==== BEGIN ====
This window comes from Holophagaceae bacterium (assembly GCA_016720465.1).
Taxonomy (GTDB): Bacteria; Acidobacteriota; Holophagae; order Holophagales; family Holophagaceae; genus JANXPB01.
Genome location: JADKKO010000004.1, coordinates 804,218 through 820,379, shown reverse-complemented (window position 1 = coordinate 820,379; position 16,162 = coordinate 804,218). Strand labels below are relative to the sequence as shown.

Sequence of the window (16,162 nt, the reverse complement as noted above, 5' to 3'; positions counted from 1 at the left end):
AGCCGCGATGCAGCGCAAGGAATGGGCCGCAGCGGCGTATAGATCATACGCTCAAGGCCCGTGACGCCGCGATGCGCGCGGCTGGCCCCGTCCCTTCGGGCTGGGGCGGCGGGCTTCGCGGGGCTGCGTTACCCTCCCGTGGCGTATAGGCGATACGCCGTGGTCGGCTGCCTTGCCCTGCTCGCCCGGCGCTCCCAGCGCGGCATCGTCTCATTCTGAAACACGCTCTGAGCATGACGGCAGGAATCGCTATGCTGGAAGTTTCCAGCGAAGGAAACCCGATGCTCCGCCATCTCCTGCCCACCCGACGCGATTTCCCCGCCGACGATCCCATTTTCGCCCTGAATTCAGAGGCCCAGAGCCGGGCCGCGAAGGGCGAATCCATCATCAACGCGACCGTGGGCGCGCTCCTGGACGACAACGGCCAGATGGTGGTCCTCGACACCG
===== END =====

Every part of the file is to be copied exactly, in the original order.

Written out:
This window comes from Holophagaceae bacterium (assembly GCA_016720465.1).
Taxonomy (GTDB): Bacteria; Acidobacteriota; Holophagae; order Holophagales; family Holophagaceae; genus JANXPB01.
Genome location: JADKKO010000004.1, coordinates 804,218 through 820,379, shown reverse-complemented (window position 1 = coordinate 820,379; position 16,162 = coordinate 804,218). Strand labels below are relative to the sequence as shown.

Sequence of the window (16,162 nt, the reverse complement as noted above, 5' to 3'; positions counted from 1 at the left end):
AGCCGCGATGCAGCGCAAGGAATGGGCCGCAGCGGCGTATAGATCATACGCTCAAGGCCCGTGACGCCGCGATGCGCGCGGCTGGCCCCGTCCCTTCGGGCTGGGGCGGCGGGCTTCGCGGGGCTGCGTTACCCTCCCGTGGCGTATAGGCGATACGCCGTGGTCGGCTGCCTTGCCCTGCTCGCCCGGCGCTCCCAGCGCGGCATCGTCTCATTCTGAAACACGCTCTGAGCATGACGGCAGGAATCGCTATGCTGGAAGTTTCCAGCGAAGGAAACCCGATGCTCCGCCATCTCCTGCCCACCCGACGCGATTTCCCCGCCGACGATCCCATTTTCGCCCTGAATTCAGAGGCCCAGAGCCGGGCCGCGAAGGGCGAATCCATCATCAACGCGACCGTGGGCGCGCTCCTGGACGACAACGGCCAGATGGTGGTCCTCGACACCG